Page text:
A necklace that belonged to a passenger on the Titanic was stolen from the Tivoli Amusement Park in Denmark. Tivoli Park spokesman Torben Planks says the alarm did not sound when the jewelry disappeared Saturday morning. The item was part of a temporary display of artifacts from the ill-fated North Atlantic Ocean liner.
The gold-plated necklace was owned by first class passenger Eleanor Wildener of Philadelphia, who survived the Titanic sinking, according to the maritime historian Claes Goran Wetterholm.
Police are investigating the necklace incident, and Tivoli has offered a reward of $1,380 for its recovery.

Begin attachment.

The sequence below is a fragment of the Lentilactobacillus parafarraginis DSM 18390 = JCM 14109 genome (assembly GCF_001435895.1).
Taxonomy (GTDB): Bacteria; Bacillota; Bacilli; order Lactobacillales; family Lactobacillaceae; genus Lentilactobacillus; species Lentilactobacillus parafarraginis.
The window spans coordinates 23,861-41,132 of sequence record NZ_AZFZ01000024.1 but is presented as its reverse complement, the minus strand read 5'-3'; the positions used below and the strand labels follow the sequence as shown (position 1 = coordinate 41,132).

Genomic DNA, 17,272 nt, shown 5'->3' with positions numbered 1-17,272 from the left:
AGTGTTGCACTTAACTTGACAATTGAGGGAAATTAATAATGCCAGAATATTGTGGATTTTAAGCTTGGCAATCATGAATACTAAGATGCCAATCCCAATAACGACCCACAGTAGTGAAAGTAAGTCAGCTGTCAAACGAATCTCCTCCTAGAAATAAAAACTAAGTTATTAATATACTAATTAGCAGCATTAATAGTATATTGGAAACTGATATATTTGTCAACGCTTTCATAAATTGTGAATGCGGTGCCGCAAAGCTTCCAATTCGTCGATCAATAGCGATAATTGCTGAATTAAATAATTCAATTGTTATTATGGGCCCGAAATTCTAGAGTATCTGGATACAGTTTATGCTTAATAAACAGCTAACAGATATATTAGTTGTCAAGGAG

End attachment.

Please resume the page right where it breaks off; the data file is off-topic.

“The showcase has not been broken into and the alarm didn’t go off,” Plank said, adding police were investigating the theft. “It is pretty embarrassing.”
Exhibition owner Luis Ferreiro said the necklace was insured for $17,000, but was so well known he doubted it could be sold on. The traveling exhibition includes other items recovered from the famous shipwreck.
The Titanic sank in the North Atlantic on April 15, 1912, while making its Maiden Voyage with 1,500 passengers and crew that perished in the North Atlantic after striking an iceberg.
“It was very important piece. The artifacts tell stories about the people aboard,” Ferreiro said of the stolen necklace.